About a year ago, The Children's Place (NASDAQ:PLCE) looked like one of the best retailers in the industry. In the company's third-quarter 2018 earnings report, it revealed that its comparable sales had jumped by 9.5%; its stock price had tripled in the prior three years; and its chief rival, Gymboree, was on its way to bankruptcy.

Since then, however, the niche apparel retailer's story has unraveled. The liquidation of Gymboree put pressure on Children's Place's sales in the first half of 2019, and the company's most recent report makes it clear that it faces further challenges, including declining mall traffic and a sales environment conducive to price promotions. 

The stock is now worth just a third of what it was at its peak last fall and is trading at its lowest point in four years. Children's Place is still solidly profitable, but the company is at a crossroads as it prepares to relaunch the Gymboree brand, which it bought out of bankruptcy. With shares down so sharply, investors may wonder if this is a buying opportunity or if there are further declines to come. Let's take a look at where the retailer stands today, and where it appears to be going following its Q3 earnings report.

A row of children dressed in winter clothes.

Image source: Getty Images.

The warning signs

Children's Place has highlighted a number of challenges it's facing in its latest quarter. Management asserted that warmer-than-usual fall weather across the U.S. led to weaker sales in Q3 -- an excuse also provided by other struggling apparel players like Macy's and DSW-parent Designer Brands. Weather-related troubles should be temporary, but what was more concerning is that the company expects comparable sales for Q4 to drop by a mid-single-digit percentage in large part due to declining mall traffic. 

On the earnings call, CEO Jane Elfers noted a trend of customer traffic shifting to "off-mall value retailers" and added, "Mall-based department store anchors are not driving nearly the same levels of traffic to traditional malls through November as the big box retailers have been able to do." Investors have seen this trend reflected in earlier earnings reports as Macy's delivered weak results, noting poor performance in lower-end Class C and D malls. Meanwhile, off-mall retailers like Target (NYSE:TGT) and TJX Companies, which owns TJ Maxx and Marshall's, posted strong results last quarter. Target, in particular, is gaining momentum in apparel with double-digit-percentage comparable sales growth in the category. It has also made baby and kids two of its four "signature" categories, a sign that it's likely to continue its efforts to take market share from Children's Place and other mall-based retailers.

Declining mall traffic is a clear challenge for Children's Place, and one it can do little to change, but it's also been adapting itself to this shift in consumer behavior for several years. It rationalized its store base and has grown its e-commerce business into a segment that now produces 35% of its sales. If mall traffic continues to fall faster than expected, management will close more stores and shift more of the company's resources to e-commerce.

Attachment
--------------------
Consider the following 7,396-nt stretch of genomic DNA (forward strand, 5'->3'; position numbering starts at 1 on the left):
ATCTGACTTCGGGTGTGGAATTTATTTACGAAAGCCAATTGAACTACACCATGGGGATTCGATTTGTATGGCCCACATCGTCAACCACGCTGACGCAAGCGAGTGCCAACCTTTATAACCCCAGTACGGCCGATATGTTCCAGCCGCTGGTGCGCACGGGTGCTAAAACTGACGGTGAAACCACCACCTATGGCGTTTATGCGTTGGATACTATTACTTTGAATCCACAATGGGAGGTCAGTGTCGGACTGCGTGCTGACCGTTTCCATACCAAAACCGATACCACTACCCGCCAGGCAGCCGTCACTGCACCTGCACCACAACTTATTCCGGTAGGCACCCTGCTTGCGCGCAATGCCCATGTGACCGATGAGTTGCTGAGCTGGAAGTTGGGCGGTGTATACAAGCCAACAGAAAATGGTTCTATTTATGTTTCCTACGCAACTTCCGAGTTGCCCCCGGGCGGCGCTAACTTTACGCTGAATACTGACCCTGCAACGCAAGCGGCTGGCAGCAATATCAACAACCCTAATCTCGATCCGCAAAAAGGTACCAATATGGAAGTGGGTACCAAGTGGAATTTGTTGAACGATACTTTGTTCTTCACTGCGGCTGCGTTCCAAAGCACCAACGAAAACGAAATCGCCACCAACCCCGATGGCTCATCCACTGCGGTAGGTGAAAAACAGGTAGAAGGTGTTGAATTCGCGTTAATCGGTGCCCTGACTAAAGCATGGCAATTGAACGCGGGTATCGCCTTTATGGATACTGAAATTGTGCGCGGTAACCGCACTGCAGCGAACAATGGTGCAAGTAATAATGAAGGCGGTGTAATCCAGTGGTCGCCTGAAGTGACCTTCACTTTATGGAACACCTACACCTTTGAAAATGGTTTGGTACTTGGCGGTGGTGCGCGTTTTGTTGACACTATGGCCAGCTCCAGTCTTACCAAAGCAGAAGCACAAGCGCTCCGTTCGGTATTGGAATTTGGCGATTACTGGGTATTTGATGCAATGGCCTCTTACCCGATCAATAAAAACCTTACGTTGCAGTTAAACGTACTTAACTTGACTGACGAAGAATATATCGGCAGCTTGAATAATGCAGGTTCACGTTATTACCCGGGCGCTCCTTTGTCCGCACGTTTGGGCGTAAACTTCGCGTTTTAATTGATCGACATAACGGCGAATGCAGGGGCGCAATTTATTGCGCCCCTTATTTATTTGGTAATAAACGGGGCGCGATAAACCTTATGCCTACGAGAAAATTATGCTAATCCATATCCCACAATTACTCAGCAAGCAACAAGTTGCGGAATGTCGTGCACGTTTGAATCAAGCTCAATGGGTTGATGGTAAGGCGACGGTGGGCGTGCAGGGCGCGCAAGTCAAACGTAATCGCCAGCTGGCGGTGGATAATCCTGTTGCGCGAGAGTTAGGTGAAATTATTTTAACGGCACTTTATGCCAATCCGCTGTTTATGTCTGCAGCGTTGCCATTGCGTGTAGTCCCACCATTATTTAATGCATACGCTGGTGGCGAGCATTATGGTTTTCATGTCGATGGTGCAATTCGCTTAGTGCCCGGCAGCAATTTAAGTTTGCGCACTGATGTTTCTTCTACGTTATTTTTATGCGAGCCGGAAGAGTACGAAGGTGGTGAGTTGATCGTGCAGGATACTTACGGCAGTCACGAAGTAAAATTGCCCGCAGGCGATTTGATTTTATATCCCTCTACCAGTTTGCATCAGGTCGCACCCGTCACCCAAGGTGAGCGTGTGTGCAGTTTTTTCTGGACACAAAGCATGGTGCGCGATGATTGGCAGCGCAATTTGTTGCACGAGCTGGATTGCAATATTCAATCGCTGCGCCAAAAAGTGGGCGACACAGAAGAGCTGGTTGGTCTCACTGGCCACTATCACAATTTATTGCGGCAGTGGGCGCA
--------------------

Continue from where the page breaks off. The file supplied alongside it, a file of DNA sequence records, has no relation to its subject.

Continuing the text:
"We're armed with meaningful flexibility in our real estate portfolio, with an average lease term of 2.5 years and with approximately 1,000 lease events pending in the next few years," said CFO Mike Scarpa, "which leaves us nimble and well-equipped to close additional doors in response to the outsized growth we're seeing in our digital business."

However, despite the fact that there is a plan, investors don't seem fully convinced it's an adequate one, and the guidance for comparable sales decline underscores the fact that declining mall traffic will put pressure on this company in other ways.

The Gymboree relaunch

Elfers spent much of the earnings call talking up the Gymboree relaunch that's coming early next year. This will include opening Gymboree-branded store-within-a-store locations at more than 200 Children's Places and reviving the Gymboree.com e-commerce site. She said a recent media event garnered overwhelmingly positive feedback for the brand and its products, and that Gymboree customers remain "fiercely loyal" to it. Management sees a number of opportunities to capitalize on the acquisition, including adding Gymboree's customers to its loyalty program. Children's Place is opening 25 stores in high-performing former Gymboree markets where it doesn't currently have a location. 

Though Gymboree was forced into bankruptcy, that was largely due to its debt burden and heavy interest expenses -- the core business was profitable. In the fiscal year that ended January 2016, its last full fiscal year before it filed for its first bankruptcy in 2017, the company had revenue of $1.25 billion and an operating income of $42 million.  

Elfers didn't provide any numbers related to the Gymboree launch, but even if it only garners a fraction of the chain's prior sales, that would help Children's Place deliver growth next year and reframe its story.

It's clear why Children's Place stock plunged after the recent earnings report, and given the warning about declining mall traffic, it's unclear whether the stock now offers real value or if it's turning into a value trap. The Gymboree relaunch seems promising, but with comparable sales on track to decline in the holiday quarter, this company has a lot of work ahead of it if it's going to drive its share price back toward its former heights.